Does 2020 Feel Polarizing? A Perspective on Christian Unity

I remember when the emails started rolling in from leaders in late summer. “I’m not sure what to do about my small group gatherings this fall. We have people all over the map! Some want to wear masks, some don’t want to come if they have to wear a mask. Some are only comfortable meeting online, some say they can’t stand another Zoom meeting. Help! What do I do?”

Chances are, our Small Group Leaders are not the only ones facing these kinds of tensions. If it’s not masks/no masks or online vs. in person, you might be encountering other polarizing conversations: which political issues/character issues should determine your vote, the Christian’s role in bringing about justice, which kinds of justice are most important. Heck – I recently witnessed full-throttle fights over a photo of a pro athlete grilling a steak! 

It can sometimes feel like our world is a delicate minefield of disagreements waiting to explode right now. 

As a Christian, I’m encouraged by this: disagreements, even strong ones inside the church, are absolutely 100% expected by God. Seriously, they are! The New Testament is chock full of instructions about how to disagree as believers, which tells us something beautiful and freeing.

The church is supposed to be a place where people of varying convictions and opinions mix. In the New Testament church, believers faced disagreements on what to eat or not eat, what days were holy days, and how to give thanks (Rom. 14). Churches disputed over who should care for widows (Acts 6) and addressed cliques that were forming within the body (1 Cor. 1).

In 2020, here’s what I think it means. I think the church can be a place where some people vote for Trump and some people vote for Biden; where some people have a role in standing up for anti-racism, some have a role in supporting the police and some help bring about other forms of justice; where, in the pandemic world of 2020, some worship online and some are more comfortable in person, some want to wear masks and some don’t.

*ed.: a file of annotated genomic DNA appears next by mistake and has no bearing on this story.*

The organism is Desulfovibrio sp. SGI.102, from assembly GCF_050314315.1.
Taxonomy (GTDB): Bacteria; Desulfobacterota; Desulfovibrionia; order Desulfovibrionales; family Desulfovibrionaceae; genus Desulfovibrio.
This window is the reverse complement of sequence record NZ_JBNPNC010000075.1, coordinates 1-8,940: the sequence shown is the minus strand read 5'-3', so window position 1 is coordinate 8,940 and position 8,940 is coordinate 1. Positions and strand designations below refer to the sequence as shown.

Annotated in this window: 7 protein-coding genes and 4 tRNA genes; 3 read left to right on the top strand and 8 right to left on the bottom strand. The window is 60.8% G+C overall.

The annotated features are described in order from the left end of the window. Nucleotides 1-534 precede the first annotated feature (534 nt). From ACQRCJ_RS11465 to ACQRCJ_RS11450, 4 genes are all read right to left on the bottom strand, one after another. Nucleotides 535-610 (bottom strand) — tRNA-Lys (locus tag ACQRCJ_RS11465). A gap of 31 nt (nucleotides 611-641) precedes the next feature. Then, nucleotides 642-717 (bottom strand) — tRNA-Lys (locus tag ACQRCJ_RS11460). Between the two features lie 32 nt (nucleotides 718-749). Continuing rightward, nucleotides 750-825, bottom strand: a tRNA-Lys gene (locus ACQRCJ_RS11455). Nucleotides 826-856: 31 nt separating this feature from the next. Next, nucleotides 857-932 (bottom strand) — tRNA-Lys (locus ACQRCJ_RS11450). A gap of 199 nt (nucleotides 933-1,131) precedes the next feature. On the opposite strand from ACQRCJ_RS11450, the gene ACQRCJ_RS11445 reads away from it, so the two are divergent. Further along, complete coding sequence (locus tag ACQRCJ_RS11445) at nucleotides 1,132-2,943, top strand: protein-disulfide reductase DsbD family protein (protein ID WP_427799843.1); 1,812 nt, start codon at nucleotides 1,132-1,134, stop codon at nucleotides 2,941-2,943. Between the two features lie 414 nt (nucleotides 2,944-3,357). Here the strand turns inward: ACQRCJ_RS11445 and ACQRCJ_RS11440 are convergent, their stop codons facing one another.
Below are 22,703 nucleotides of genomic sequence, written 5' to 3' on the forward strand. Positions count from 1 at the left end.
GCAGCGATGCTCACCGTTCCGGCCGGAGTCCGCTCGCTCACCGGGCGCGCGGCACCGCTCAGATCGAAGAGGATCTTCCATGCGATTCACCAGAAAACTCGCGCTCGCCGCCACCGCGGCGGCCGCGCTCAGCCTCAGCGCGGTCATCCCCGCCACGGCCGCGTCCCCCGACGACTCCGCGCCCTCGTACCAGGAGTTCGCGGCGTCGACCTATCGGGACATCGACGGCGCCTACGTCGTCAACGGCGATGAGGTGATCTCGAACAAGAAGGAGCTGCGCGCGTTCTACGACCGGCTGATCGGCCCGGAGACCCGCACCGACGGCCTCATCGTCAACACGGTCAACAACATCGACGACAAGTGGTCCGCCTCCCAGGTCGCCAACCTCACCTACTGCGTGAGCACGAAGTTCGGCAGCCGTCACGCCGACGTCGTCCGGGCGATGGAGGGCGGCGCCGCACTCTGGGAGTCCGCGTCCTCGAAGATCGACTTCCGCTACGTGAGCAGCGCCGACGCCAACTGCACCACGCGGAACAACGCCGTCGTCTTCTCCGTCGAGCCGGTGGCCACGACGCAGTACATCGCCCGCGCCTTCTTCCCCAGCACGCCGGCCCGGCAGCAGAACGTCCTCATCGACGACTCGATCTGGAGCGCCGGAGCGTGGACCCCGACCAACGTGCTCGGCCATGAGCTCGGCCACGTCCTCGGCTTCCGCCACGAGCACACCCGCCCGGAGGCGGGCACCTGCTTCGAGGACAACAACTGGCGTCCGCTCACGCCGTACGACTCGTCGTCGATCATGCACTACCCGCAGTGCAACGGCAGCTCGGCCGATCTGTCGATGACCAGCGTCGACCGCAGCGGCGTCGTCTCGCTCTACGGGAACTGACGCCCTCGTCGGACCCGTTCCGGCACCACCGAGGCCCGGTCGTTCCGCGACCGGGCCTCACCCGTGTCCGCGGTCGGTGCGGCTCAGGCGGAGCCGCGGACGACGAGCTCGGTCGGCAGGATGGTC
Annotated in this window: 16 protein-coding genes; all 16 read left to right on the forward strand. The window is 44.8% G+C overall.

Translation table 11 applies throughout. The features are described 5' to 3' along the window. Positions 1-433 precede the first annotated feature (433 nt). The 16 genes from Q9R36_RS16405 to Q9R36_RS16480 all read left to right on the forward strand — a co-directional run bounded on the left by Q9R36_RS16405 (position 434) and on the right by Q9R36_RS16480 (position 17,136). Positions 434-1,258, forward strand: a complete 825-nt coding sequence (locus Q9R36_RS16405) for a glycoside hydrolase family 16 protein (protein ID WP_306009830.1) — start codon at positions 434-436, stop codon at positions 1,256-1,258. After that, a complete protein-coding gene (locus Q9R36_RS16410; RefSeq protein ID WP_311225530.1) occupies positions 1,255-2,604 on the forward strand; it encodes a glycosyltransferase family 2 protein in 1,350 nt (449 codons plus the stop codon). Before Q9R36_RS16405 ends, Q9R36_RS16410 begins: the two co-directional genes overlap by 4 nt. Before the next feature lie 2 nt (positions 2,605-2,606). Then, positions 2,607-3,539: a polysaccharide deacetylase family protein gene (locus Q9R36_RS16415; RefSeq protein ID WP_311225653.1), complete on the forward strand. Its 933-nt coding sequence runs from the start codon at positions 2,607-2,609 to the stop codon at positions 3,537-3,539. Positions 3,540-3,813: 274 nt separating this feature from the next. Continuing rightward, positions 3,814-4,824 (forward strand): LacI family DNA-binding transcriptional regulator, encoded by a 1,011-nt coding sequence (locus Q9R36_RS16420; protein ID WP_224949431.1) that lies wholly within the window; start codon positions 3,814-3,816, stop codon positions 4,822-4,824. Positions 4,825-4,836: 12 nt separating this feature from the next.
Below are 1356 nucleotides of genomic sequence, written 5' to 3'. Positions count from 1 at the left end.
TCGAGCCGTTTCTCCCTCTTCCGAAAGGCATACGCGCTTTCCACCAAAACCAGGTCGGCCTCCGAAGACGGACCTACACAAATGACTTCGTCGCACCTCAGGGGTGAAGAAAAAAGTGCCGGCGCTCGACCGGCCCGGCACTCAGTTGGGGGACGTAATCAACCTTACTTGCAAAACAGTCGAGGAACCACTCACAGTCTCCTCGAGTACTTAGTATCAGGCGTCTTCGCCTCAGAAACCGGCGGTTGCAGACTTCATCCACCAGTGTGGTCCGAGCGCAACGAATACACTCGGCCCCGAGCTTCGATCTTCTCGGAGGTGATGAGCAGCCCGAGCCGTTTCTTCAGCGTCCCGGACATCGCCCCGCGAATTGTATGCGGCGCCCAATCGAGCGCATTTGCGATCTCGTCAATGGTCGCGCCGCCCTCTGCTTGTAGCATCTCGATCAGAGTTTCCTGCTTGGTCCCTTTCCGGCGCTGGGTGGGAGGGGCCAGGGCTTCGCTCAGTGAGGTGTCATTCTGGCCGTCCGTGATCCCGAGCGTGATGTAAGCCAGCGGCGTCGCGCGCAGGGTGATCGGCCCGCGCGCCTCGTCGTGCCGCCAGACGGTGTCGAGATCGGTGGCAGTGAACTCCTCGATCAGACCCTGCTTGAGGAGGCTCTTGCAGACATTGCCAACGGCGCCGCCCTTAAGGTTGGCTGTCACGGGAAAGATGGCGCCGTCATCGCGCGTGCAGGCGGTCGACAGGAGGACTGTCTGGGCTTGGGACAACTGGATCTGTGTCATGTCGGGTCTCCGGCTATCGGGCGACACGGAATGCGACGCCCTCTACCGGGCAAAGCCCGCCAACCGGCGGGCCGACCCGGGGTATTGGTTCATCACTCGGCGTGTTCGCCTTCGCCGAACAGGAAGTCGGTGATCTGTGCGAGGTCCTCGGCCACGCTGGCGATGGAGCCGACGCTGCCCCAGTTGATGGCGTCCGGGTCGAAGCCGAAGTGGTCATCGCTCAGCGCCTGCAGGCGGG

The church is supposed to be a place where the variety and diversity of Christ-imaging humans is not hidden or unacknowledged, but is in full view on display. We are all welcome in the family of God.

So what do we do with the polarization? What do our Small Group Leaders do when they have members who are all over the map on mask-wearing and comfort levels for gathering? What do you do when you see a family member’s political post on Facebook that really irks you and violates a conviction you hold? What do you do when a friend invites you to a march, but you feel called elsewhere?

Jesus’ words to his bride, the Church, are both comforting and clear: “Walk…with all humility and gentleness, with patience, bearing with one another in love, eager to maintain the unity of the Spirit” (Ephesians 4:2-3).

I love that last phrase: eager to maintain unity. You know what’s different about the church? It’s that the majority of the disagreements we may have are minuscule in comparison to the deep, vast, solid foundation upon which we agree. The very premise upon which we gather as the body of Christ is that we agree on this: that the love of our God, evidenced in the person of Jesus, is so vast and so deep and so life-altering, that we cannot help but turn to the believer next to us, differing convictions and all, and say: “I will love you. I will serve you. God has done so much for me, how could I not possibly do the same for you?”

2020 has plenty of room for polarization, to be sure, and as we dodge the minefields of potential disagreements and we occasionally misstep and blow something up, as we are apt to do, my hope and my prayer is this: that we, as believers, will continue to gaze at Jesus every day and soak in his compassion, mercy, grace and love for us. And that we, filled and motivated by that love, will turn to the believer (and non-believer) next to us, and instead of cancelling one another, we extend grace, love and forbearance in the eager pursuit of unity in the Spirit. 

The church will never be absent of disagreement – it’s not supposed to be! – and perhaps that’s because God’s plan all along was for us to find a way, rooted and grounded in Christ’s love, to love each other anyway. May God get the glory for how we love one another and pursue unity in the church, even and especially in 2020, a year of polarization. 

Valerie Bouchard has been attending Faith since 2010 and came on staff in 2015 as the Communication and Connection Director. She is passionate about helping people love Jesus more in their everyday lives and especially loves serving alongside gifted leaders and creatives at Faith.

Outside of Faith, you’ll find her hiking with her golden retriever, Kai, coaching CrossFit classes or planning her next travel adventure.